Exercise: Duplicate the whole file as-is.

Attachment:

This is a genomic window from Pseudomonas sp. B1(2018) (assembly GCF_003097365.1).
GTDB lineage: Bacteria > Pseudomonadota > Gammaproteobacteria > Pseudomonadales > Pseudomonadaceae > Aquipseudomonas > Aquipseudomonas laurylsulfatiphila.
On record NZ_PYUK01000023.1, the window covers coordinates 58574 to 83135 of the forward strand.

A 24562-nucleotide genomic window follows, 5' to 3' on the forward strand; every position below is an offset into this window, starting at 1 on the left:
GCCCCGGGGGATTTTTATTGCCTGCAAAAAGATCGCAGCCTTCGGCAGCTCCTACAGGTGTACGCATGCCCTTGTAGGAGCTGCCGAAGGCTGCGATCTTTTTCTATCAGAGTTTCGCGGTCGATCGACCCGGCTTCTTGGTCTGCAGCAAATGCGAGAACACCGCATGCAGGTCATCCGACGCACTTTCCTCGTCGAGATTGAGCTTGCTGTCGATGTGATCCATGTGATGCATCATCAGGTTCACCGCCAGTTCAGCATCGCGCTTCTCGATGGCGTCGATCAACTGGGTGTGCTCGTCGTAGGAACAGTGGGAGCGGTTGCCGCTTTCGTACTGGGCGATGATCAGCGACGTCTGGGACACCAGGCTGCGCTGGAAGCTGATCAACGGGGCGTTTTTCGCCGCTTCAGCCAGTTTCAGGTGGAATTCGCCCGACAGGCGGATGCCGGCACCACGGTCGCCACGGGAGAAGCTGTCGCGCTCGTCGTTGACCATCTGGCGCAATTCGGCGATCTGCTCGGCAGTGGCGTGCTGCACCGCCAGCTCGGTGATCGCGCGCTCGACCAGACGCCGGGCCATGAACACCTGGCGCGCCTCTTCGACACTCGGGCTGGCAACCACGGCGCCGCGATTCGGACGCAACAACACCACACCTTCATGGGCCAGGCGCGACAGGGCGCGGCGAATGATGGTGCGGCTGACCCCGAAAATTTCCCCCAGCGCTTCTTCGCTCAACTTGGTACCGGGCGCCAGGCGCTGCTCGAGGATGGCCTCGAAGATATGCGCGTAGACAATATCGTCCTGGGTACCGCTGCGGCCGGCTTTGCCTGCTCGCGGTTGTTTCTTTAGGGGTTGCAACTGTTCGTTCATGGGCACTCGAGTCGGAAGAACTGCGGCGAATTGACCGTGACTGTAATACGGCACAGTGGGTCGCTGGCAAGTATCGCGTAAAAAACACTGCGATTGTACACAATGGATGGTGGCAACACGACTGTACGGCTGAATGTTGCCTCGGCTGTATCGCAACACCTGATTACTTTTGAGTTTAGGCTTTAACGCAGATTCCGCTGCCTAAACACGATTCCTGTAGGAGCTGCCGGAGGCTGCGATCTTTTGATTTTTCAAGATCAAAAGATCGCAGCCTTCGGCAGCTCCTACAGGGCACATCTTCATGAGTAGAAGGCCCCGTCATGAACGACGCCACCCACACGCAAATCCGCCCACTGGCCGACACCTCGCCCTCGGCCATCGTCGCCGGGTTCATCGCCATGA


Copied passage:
This is a genomic window from Pseudomonas sp. B1(2018) (assembly GCF_003097365.1).
GTDB lineage: Bacteria > Pseudomonadota > Gammaproteobacteria > Pseudomonadales > Pseudomonadaceae > Aquipseudomonas > Aquipseudomonas laurylsulfatiphila.
On record NZ_PYUK01000023.1, the window covers coordinates 58574 to 83135 of the forward strand.

A 24562-nucleotide genomic window follows, 5' to 3' on the forward strand; every position below is an offset into this window, starting at 1 on the left:
GCCCCGGGGGATTTTTATTGCCTGCAAAAAGATCGCAGCCTTCGGCAGCTCCTACAGGTGTACGCATGCCCTTGTAGGAGCTGCCGAAGGCTGCGATCTTTTTCTATCAGAGTTTCGCGGTCGATCGACCCGGCTTCTTGGTCTGCAGCAAATGCGAGAACACCGCATGCAGGTCATCCGACGCACTTTCCTCGTCGAGATTGAGCTTGCTGTCGATGTGATCCATGTGATGCATCATCAGGTTCACCGCCAGTTCAGCATCGCGCTTCTCGATGGCGTCGATCAACTGGGTGTGCTCGTCGTAGGAACAGTGGGAGCGGTTGCCGCTTTCGTACTGGGCGATGATCAGCGACGTCTGGGACACCAGGCTGCGCTGGAAGCTGATCAACGGGGCGTTTTTCGCCGCTTCAGCCAGTTTCAGGTGGAATTCGCCCGACAGGCGGATGCCGGCACCACGGTCGCCACGGGAGAAGCTGTCGCGCTCGTCGTTGACCATCTGGCGCAATTCGGCGATCTGCTCGGCAGTGGCGTGCTGCACCGCCAGCTCGGTGATCGCGCGCTCGACCAGACGCCGGGCCATGAACACCTGGCGCGCCTCTTCGACACTCGGGCTGGCAACCACGGCGCCGCGATTCGGACGCAACAACACCACACCTTCATGGGCCAGGCGCGACAGGGCGCGGCGAATGATGGTGCGGCTGACCCCGAAAATTTCCCCCAGCGCTTCTTCGCTCAACTTGGTACCGGGCGCCAGGCGCTGCTCGAGGATGGCCTCGAAGATATGCGCGTAGACAATATCGTCCTGGGTACCGCTGCGGCCGGCTTTGCCTGCTCGCGGTTGTTTCTTTAGGGGTTGCAACTGTTCGTTCATGGGCACTCGAGTCGGAAGAACTGCGGCGAATTGACCGTGACTGTAATACGGCACAGTGGGTCGCTGGCAAGTATCGCGTAAAAAACACTGCGATTGTACACAATGGATGGTGGCAACACGACTGTACGGCTGAATGTTGCCTCGGCTGTATCGCAACACCTGATTACTTTTGAGTTTAGGCTTTAACGCAGATTCCGCTGCCTAAACACGATTCCTGTAGGAGCTGCCGGAGGCTGCGATCTTTTGATTTTTCAAGATCAAAAGATCGCAGCCTTCGGCAGCTCCTACAGGGCACATCTTCATGAGTAGAAGGCCCCGTCATGAACGACGCCACCCACACGCAAATCCGCCCACTGGCCGACACCTCGCCCTCGGCCATCGTCGCCGGGTTCATCGCCATGA